Assessment Consortia

The development of the standards was a significant advance in education reform. However, without common assessments to determine student proficiency on the standards, comparability would be impossible. In 2011, states came together to establish two consortia tasked with building comprehensive assessment systems aligned to the Common Core State Standards (CCSS). States that adopted the CCSS were free to join either or both of the consortia for the assessment development process. Both assessment systems will be fully operational in school year 2014-2015 and are being designed to determine if a student is on the path to being college and career ready.

While there will ultimately be two different assessments in use, comparability is still a goal of the two assessment consortia. There are active efforts underway by both consortia to work collaboratively to study cross-assessment comparability.The Smarter Balanced Consortium (Smarter Balanced) is developing computer adaptive assessments for the CCSS and will design formative, interim, and summative assessments for use by member states.  Currently, the following states are members of Smarter Balanced: Smarter Balanced released sample assessment and performance tasks in October 2012 to help educators and students prepare for the Smarter Balanced assessment. Smarter Balanced will also pilot test beginning in February 2013. Participation in the pilot test is voluntary and open to all schools in member states. The assessments will be administered in grades 3-8 and once in high school.The other consortium, Partnership for Assessment of Readiness for College and Careers (PARCC), is developing online, computer-based assessments for grades 3-8 and high school. The assessment package will include a diagnostic, mid-year, speaking and listening, performance, and end-of-year assessment. PARCC assessments will be computer-based, but not computer adaptive like the Smarter Balanced assessments. PARCC has released test items and task prototypes for use online. These prototypes and released items will help educators and students prepare for the PARCC assessments.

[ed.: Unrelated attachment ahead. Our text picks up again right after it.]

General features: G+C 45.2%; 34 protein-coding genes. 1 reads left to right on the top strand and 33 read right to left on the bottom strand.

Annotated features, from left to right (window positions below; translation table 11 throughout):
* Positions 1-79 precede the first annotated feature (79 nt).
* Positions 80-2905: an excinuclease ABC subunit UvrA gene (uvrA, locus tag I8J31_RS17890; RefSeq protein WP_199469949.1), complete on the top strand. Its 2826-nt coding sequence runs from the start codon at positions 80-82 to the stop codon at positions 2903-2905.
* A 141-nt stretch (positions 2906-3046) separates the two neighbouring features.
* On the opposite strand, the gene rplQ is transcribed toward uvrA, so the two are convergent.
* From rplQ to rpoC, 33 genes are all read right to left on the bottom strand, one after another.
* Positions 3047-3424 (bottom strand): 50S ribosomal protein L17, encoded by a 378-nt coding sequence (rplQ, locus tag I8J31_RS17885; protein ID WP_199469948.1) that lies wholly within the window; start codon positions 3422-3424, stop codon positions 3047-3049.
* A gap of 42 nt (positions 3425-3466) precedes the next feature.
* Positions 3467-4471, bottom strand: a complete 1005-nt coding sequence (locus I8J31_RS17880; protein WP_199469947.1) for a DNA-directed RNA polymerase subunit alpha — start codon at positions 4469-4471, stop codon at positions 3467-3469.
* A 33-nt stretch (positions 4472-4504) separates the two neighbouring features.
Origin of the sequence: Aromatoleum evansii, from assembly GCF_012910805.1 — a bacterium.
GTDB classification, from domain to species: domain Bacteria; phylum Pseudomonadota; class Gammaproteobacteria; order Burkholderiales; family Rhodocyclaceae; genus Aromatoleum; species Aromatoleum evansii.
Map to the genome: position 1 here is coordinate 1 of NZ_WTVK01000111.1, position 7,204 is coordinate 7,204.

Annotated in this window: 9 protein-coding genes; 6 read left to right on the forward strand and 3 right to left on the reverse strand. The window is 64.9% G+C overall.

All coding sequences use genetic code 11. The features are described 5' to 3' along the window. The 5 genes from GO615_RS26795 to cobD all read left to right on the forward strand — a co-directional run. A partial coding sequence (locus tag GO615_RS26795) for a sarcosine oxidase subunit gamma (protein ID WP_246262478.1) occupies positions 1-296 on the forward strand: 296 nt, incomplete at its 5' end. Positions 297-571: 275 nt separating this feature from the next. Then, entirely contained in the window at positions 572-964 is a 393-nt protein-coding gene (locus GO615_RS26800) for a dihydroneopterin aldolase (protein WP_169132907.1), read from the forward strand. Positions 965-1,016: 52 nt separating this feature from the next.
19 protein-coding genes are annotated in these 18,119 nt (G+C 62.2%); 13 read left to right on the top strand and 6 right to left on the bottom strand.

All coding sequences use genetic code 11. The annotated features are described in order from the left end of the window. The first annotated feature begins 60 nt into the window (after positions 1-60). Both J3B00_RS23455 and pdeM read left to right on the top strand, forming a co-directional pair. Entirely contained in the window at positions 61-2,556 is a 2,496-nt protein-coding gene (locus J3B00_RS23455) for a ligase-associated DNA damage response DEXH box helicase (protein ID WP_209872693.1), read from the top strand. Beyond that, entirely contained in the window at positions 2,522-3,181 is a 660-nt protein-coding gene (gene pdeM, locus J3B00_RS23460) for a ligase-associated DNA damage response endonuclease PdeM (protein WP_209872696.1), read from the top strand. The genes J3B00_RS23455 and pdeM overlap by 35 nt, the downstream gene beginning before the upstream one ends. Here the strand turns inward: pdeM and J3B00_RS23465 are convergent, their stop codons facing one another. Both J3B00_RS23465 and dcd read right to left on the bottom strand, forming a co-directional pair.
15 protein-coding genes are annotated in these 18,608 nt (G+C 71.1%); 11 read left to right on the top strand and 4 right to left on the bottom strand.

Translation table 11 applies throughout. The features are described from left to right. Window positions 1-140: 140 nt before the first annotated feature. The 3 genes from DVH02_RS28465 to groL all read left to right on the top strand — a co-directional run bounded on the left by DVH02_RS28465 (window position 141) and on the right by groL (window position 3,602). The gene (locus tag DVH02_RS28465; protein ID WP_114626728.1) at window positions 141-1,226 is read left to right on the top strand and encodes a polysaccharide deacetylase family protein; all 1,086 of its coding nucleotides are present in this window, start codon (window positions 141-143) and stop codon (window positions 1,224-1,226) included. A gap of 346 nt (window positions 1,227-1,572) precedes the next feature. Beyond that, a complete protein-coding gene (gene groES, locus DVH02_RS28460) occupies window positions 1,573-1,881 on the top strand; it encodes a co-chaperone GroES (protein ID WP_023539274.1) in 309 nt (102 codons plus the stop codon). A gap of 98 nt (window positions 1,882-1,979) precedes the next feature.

The following map outlines which states joined which consortium.


While the assessments being developed differ in technical design and approach, the assessments that will emerge from the consortia are very different from the assessments currently in use by states—and students will largely be unfamiliar with their formats. For example, students will be required to complete performance tasks.

It is important that state boards of education think about how state board policy can help educators and administrators prepare students for the assessments. For example, Kentucky has administered a practice CCSS assessment. The Kentucky Performance Rating of Education Progress (K-Prep) was administered to students to help familiarize both educators and students with what the CCSS assessments will require.

  • Click here for information on the SMARTER BALANCED release items.
  • Click here for information on the SMARTER BALANCED pilot testing.
  • Click here to access the test items and task prototypes for PARCC.
  • Click here and here to see how the two consortia are approaching assessments differently.


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